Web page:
EXCERPTS


by Henry Lane Hull

In 1974 Jim Heston retired, at the age of 53, after a highly decorated career in the Department of Defense, and with his wife, Marie, moved to a home in Westmoreland County on the banks of the Yeocomico River. His was not to be a typical retirement. As he was moving to the Northern Neck, the counties of Virginia were moving into a new form of county government, the result of which was Jim becoming the first county administrator of Westmoreland County.

In that capacity for five years he guided and directed the county into its current form of government, using his engineering background and long experience in federal service. In 1979 Jim retired again, this time upon leaving his position with the county, he entered the world of volunteerism. In that arena he flowered.

I used to tell Jim that with every organization in the Northern Neck his relationship could be described in one of two ways, either as chairman or non-member. He was such a stellar individual that every group sought his leadership, and he willingly gave abundantly of his time and talent. I should need far more than this column merely to list his various contributions, but to me two were particularly notable.

The first was the Northern Neck Planning District Commission. As county administrator of Westmoreland County he was present for the commission’s formative years and after his second retirement served for many more years as one of the county’s two citizen members.

Jim was gifted with a keen deliberative ability and he expressed his thoughts in reasoned discourse, to the enlightenment of all present. In truth he was the godfather of the commission and from his work there he went forward to serve on the State Commission on Local Government, which he chaired for several years and which, due to the regulatory process, necessitated his departure from the Planning District Commission.

On the Local Government Commission Jim traveled all across the Commonwealth, advising localities, chairing public hearings and helping to bring about new initiatives. His energy level was profound and it matched his enthusiasm. Jim genuinely enjoyed the mechanics of government at the local level.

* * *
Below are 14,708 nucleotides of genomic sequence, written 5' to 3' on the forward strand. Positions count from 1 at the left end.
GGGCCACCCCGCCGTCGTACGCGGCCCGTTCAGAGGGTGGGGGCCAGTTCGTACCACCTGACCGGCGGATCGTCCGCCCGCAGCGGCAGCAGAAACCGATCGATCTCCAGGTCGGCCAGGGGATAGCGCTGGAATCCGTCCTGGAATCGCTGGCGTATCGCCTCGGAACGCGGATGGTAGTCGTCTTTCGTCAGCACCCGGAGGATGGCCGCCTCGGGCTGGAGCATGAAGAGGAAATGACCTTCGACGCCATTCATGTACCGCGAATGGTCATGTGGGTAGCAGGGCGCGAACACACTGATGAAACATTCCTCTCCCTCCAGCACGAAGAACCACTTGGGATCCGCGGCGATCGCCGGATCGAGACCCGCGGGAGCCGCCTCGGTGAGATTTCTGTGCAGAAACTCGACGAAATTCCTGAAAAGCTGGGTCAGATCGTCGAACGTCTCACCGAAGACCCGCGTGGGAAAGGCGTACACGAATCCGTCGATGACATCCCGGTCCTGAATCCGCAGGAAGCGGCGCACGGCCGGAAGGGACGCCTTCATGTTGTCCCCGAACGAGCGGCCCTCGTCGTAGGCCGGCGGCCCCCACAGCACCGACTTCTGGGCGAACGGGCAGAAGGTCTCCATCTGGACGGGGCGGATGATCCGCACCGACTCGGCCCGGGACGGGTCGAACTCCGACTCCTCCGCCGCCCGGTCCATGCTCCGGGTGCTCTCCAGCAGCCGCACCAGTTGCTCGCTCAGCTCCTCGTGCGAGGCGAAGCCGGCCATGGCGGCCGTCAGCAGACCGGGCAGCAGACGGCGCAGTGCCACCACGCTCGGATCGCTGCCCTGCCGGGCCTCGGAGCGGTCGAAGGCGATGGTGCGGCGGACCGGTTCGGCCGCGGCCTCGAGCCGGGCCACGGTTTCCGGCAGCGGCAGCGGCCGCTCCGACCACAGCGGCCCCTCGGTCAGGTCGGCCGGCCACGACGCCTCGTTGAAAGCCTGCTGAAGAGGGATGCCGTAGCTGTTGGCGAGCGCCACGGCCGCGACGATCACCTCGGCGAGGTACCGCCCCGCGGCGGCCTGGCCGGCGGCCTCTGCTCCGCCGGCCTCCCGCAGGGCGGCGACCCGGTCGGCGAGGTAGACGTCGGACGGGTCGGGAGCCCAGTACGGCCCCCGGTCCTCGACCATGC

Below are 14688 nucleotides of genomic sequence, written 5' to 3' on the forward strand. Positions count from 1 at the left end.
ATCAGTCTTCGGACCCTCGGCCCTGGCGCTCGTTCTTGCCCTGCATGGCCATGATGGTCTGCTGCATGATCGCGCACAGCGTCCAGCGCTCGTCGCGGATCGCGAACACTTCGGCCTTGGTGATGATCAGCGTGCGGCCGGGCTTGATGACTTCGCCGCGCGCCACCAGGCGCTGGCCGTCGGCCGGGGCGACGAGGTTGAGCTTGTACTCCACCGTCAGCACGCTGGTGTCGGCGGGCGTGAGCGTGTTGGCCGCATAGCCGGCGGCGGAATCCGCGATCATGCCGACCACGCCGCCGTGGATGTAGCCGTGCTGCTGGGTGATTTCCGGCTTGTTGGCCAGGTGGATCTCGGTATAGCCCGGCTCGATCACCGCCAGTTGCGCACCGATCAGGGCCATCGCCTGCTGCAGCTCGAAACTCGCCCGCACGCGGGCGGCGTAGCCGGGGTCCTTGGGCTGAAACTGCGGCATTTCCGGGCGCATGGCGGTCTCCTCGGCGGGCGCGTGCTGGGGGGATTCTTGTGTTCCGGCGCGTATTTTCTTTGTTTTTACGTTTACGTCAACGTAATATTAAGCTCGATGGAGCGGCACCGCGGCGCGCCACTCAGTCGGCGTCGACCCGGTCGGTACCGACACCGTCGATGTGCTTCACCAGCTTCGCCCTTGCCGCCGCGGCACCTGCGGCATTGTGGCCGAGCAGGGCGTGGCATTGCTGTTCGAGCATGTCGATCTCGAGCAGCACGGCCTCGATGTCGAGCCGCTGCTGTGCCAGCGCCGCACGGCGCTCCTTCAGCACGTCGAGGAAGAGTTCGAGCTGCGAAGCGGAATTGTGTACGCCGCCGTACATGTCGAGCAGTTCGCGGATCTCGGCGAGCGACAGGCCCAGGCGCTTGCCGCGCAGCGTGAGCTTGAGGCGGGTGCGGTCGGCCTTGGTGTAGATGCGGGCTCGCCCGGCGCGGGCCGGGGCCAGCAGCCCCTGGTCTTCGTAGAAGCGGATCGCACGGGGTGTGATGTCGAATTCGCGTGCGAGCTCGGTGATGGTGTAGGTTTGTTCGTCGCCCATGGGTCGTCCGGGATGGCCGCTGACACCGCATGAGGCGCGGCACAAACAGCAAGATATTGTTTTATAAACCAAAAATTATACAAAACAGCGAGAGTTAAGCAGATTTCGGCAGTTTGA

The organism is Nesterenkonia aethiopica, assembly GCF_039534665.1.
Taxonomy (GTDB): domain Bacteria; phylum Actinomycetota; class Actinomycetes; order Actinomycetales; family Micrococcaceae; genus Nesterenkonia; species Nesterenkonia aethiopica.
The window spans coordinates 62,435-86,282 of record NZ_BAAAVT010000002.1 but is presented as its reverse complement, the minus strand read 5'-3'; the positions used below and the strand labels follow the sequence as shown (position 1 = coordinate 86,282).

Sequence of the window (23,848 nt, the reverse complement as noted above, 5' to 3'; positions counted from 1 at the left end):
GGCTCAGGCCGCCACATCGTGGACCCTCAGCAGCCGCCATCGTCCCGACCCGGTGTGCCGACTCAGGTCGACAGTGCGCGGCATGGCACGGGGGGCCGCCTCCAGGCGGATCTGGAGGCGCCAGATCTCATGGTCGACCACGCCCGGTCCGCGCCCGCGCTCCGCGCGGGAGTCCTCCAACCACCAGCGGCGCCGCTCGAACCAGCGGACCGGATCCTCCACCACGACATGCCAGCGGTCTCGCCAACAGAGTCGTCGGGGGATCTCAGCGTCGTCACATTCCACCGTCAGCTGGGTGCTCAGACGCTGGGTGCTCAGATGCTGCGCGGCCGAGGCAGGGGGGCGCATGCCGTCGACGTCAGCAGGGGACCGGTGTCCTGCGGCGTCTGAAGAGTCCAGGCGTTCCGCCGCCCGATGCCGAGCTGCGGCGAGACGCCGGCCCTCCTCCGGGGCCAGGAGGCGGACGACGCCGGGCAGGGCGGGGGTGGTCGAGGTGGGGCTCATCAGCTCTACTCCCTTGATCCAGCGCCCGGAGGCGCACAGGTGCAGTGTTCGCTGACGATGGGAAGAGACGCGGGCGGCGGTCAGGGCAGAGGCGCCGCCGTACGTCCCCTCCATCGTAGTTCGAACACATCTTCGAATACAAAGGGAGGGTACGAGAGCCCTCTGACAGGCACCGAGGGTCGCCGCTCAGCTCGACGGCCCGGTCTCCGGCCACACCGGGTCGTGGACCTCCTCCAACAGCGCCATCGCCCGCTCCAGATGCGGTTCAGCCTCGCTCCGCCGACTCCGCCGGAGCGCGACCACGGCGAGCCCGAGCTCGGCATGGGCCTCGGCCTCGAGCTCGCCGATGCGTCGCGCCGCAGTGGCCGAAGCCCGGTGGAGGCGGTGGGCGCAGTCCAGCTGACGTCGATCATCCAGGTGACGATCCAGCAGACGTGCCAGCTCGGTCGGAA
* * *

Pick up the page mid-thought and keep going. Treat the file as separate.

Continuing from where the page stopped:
Another of his noteworthy contributions was in leading the Northern Neck Christian Men’s Group, which met each month at Carmel Church in Westmoreland County. I need not say that his role again was chairman, in which position he brought in speakers to feast on a great home-cooked meal and to address the group on topics of community, regional and national interest.

At the end of each legislative session Sen. John Chichester would come to apprise the members of the new laws that had passed, as well as those that had not. Knowing that John is a great devotee of greens cooked in the Northern Neck manner, Jim made certain that the menu included them.

Jim was born in Philadelphia, shortly after the end of the First World War. He served in the Army Air Corps throughout the Second World War, and then with the Department of the Air Force for most of his federal career. He was an engineering graduate of Temple University and reflected the engineer’s “can-do” approach to every undertaking. He thrived on the nitty-gritty of a complex problem, working out the details and seeing it resolved.

Jim remained active well into his mid 90s and earlier this month he died at the age of 96. The Elder B.E. and I visited him four days before he died. He was unable to speak, but he extended his hand to shake hands, thereby confirming that he was pleased we had come to see him. He was ever the gracious host, whether presiding at a public hearing or greeting a visitor in his room in the nursing home. Jim was a mighty contributor to the progress made in the Northern Neck over the last third of the 20th century, but, more importantly, this Yankee from Philadelphia who came to our midst became in the minds of all who met him a true example of the Virginia Gentleman.

James Joseph Heston, Jr., January 29, 1921 – October 2, 2017. R.I.P.



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